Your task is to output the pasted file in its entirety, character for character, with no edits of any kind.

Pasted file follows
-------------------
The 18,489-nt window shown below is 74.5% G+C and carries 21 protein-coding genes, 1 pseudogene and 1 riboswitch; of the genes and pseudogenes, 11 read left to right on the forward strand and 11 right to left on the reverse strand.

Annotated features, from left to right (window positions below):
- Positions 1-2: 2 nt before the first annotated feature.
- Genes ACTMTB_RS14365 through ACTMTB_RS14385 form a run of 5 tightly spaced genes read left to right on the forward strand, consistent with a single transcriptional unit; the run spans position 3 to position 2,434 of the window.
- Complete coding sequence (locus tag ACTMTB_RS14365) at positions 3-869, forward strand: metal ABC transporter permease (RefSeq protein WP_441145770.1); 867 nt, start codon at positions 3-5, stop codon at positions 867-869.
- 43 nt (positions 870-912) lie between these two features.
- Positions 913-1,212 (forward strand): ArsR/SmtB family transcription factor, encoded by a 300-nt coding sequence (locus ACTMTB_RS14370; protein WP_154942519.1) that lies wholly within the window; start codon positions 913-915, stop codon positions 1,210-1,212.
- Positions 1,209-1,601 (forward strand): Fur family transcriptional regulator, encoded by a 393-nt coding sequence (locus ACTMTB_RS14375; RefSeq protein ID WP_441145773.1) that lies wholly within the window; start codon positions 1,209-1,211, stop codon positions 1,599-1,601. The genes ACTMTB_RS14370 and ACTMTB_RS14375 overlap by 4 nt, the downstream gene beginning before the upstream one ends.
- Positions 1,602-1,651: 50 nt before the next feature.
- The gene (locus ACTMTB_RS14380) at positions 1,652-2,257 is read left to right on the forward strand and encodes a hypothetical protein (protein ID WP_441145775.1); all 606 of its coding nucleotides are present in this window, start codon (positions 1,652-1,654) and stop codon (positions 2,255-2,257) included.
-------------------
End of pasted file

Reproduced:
The 18,489-nt window shown below is 74.5% G+C and carries 21 protein-coding genes, 1 pseudogene and 1 riboswitch; of the genes and pseudogenes, 11 read left to right on the forward strand and 11 right to left on the reverse strand.

Annotated features, from left to right (window positions below):
- Positions 1-2: 2 nt before the first annotated feature.
- Genes ACTMTB_RS14365 through ACTMTB_RS14385 form a run of 5 tightly spaced genes read left to right on the forward strand, consistent with a single transcriptional unit; the run spans position 3 to position 2,434 of the window.
- Complete coding sequence (locus tag ACTMTB_RS14365) at positions 3-869, forward strand: metal ABC transporter permease (RefSeq protein WP_441145770.1); 867 nt, start codon at positions 3-5, stop codon at positions 867-869.
- 43 nt (positions 870-912) lie between these two features.
- Positions 913-1,212 (forward strand): ArsR/SmtB family transcription factor, encoded by a 300-nt coding sequence (locus ACTMTB_RS14370; protein WP_154942519.1) that lies wholly within the window; start codon positions 913-915, stop codon positions 1,210-1,212.
- Positions 1,209-1,601 (forward strand): Fur family transcriptional regulator, encoded by a 393-nt coding sequence (locus ACTMTB_RS14375; RefSeq protein ID WP_441145773.1) that lies wholly within the window; start codon positions 1,209-1,211, stop codon positions 1,599-1,601. The genes ACTMTB_RS14370 and ACTMTB_RS14375 overlap by 4 nt, the downstream gene beginning before the upstream one ends.
- Positions 1,602-1,651: 50 nt before the next feature.
- The gene (locus ACTMTB_RS14380) at positions 1,652-2,257 is read left to right on the forward strand and encodes a hypothetical protein (protein ID WP_441145775.1); all 606 of its coding nucleotides are present in this window, start codon (positions 1,652-1,654) and stop codon (positions 2,255-2,257) included.